the original sample, were still using learned behavior modification techniques; at 12 months, 47% of 42% of original sample; and at 24 months, 39% of 23% of original sample. • More than 90% of parents liked the program, felt it helped them manage their child’s issues, and would recommend it to a friend. Researchers have also evaluated the Confident Parenting program with other communities. In the late 1970s and early 1980s, researchers tested the program’s effectiveness with parents of learning disabled children and low-income Latino and African American parents of preschool children. In a study of two separate parenting programs for parents of learning disabled children, plus a control group, the Confident Parenting program showed significant positive effects on perceived changes in parent-child and spousal relationships. Parents reported improved acceptance of their children and showed a decrease in reported aggressive/hostile rejection of their children at posttest. Children reported more parental warmth at posttest. The children also showed improvements in self-concept, and their parents perceived them as more social. Teachers rated the children as less aggressive and inhibited. Overall, parent attendance was significantly related to parents’ perceptions of warmth (p < .01), estimates of improved spousal relationships (p < .01), and estimates of improved relationships with their learning disabled child (p < .01). A study was conducted with lowincome, nonwhite parents in a community in Los Angeles, CA. The researchers evaluated the effectiveness of three parenting programs and a control group and found that the Confident Parenting program produced stronger results for parents and their preschool-age children. The sample consisted of parents and their children who were enrolled in a Los Angeles Head Start program. Parent attendance at classes was a major problem—only 7% of parents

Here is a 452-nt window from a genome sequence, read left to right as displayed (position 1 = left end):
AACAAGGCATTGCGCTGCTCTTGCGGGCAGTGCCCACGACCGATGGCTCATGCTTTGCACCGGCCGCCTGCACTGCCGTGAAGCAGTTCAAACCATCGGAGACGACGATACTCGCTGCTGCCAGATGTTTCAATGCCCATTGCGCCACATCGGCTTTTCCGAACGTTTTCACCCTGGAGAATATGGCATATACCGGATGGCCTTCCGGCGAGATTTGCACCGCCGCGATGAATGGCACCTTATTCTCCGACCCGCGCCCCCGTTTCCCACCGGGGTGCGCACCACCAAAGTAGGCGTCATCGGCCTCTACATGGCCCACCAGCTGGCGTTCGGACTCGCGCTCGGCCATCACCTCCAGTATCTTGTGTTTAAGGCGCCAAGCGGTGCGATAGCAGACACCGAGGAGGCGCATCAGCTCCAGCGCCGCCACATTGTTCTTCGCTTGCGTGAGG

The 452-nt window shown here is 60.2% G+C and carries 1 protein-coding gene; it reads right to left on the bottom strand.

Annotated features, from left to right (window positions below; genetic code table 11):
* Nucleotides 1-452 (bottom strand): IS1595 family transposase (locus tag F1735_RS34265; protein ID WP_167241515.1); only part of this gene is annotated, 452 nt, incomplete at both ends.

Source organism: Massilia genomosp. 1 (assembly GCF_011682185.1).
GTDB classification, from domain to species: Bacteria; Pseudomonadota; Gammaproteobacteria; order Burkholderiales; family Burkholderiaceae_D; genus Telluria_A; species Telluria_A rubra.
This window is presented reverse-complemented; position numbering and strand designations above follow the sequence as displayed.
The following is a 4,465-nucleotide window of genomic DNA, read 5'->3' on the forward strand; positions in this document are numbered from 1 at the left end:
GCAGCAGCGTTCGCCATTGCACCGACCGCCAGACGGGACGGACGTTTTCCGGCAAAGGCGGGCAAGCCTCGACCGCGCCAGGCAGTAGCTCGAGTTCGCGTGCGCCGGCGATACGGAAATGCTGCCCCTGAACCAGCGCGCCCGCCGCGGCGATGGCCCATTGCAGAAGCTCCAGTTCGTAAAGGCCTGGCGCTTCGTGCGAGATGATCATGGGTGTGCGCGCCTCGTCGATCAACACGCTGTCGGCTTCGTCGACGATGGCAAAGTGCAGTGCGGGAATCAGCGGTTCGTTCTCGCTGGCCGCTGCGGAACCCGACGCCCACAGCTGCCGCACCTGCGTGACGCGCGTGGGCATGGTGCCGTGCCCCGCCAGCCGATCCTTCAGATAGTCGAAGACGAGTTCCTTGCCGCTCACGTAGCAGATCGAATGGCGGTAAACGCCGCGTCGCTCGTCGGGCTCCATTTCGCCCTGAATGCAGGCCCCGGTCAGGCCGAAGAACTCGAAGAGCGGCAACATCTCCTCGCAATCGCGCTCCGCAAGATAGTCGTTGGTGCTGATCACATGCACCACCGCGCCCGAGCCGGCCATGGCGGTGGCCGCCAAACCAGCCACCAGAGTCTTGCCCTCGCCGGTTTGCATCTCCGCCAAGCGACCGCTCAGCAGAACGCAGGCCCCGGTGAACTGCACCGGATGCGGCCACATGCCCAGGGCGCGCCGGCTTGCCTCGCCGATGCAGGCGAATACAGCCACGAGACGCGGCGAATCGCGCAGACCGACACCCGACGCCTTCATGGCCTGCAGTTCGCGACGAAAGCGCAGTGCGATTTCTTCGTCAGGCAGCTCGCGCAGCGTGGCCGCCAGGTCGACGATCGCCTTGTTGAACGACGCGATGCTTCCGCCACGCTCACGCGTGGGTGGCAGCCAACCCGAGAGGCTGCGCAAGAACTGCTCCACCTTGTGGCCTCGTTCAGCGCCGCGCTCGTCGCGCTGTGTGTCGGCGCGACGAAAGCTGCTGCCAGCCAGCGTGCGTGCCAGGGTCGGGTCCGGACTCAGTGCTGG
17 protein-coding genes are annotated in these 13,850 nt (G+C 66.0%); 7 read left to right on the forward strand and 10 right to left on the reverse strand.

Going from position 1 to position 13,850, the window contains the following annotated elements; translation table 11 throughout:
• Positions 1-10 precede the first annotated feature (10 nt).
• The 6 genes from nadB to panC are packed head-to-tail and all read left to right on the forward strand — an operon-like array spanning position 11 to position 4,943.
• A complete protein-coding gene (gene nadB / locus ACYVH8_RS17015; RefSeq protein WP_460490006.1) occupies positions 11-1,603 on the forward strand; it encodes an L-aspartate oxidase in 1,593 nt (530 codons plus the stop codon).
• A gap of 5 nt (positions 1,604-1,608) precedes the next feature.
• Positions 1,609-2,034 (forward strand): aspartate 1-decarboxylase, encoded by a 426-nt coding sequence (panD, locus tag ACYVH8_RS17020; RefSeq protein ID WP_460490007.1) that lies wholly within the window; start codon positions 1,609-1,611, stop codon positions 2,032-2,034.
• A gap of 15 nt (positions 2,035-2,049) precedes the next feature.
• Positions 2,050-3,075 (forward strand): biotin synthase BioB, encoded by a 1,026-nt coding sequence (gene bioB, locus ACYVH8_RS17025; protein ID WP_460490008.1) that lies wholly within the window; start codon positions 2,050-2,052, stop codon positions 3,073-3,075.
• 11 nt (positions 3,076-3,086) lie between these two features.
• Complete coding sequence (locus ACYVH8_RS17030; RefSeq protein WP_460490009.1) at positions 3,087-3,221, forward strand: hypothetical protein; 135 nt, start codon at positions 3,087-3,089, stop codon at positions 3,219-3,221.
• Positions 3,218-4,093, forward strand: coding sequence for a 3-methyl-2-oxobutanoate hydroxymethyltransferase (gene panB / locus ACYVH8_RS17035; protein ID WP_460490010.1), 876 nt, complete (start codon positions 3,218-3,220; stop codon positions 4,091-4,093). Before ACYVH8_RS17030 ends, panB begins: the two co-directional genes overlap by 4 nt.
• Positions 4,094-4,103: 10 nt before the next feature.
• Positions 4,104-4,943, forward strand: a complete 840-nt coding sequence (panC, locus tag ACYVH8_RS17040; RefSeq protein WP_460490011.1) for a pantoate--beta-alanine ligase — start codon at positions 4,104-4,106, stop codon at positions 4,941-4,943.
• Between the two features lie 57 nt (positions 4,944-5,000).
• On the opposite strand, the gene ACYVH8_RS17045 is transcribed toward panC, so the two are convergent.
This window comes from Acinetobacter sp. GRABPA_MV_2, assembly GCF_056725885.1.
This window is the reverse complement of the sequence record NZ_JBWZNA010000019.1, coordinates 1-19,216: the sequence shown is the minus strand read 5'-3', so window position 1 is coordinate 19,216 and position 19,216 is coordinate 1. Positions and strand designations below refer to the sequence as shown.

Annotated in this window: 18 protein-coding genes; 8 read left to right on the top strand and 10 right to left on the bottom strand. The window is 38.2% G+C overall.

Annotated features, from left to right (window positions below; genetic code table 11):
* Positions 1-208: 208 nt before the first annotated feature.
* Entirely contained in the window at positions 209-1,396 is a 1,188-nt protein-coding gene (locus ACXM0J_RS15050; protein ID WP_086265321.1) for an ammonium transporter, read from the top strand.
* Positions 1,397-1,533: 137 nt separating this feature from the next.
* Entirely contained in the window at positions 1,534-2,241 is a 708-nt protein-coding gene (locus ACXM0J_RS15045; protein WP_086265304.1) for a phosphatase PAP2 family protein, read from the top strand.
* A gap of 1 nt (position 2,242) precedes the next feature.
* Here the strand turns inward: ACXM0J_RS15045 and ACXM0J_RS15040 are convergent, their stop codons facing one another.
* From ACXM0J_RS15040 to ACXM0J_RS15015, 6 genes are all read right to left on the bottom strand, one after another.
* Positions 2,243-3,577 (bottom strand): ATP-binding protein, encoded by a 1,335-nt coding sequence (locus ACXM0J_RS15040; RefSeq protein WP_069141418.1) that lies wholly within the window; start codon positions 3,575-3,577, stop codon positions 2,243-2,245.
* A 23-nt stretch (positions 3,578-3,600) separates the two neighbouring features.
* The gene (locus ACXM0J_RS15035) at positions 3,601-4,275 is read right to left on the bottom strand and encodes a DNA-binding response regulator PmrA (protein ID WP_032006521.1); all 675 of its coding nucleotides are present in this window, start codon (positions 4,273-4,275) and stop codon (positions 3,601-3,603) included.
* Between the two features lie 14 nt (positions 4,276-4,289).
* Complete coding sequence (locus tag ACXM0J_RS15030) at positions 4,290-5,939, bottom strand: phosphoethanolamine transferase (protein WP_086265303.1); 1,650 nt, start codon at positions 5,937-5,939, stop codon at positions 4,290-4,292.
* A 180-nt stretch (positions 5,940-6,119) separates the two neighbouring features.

attended all training sessions. At the followup, more Mexican American parents were available for data collection than African American parents. Mexican American parents showed marked improvements in their relationships with their children. They found their children to be better behaved, and they were less likely to physically punish their children than before program participation. The researchers also found a correlation between attendance at parent training sessions and parental self-esteem. At the follow-up, parents reported increased use of nonforceful methods of punishment and reported less child aggression, antisocial behavior, and school disturbance. For African American parents, a relationship existed between attendance at program sessions and self-esteem. This relationship was apparent at the immediate follow-up and the eight-month follow-up. No significant differences existed in child behavior at pretest and posttest. The researchers did find relationships, however, between program attendance and child behavior problems at posttest. This may have indicated that program participation was necessary for parents to highlight and fix their children’s problems. Overall, African American parents reported positive changes in their relationships with their children at posttest; however, these positive changes did not hold through all follow-up assessments. Nonetheless, parents did note greater peace in their homes and more cooperation by their children. Finally, African American parents reported a decreased use of physical punishment at posttest and in subsequent follow-ups. CICC, although satisfied that the Confident Parenting program worked for African American and Latino families to some degree, determined that more in-depth research was needed on what works for these types of families. Therefore, after extensive research, CICC created the Effective Black Parenting program and the Los Ninos Bien Educados (LNBE) program.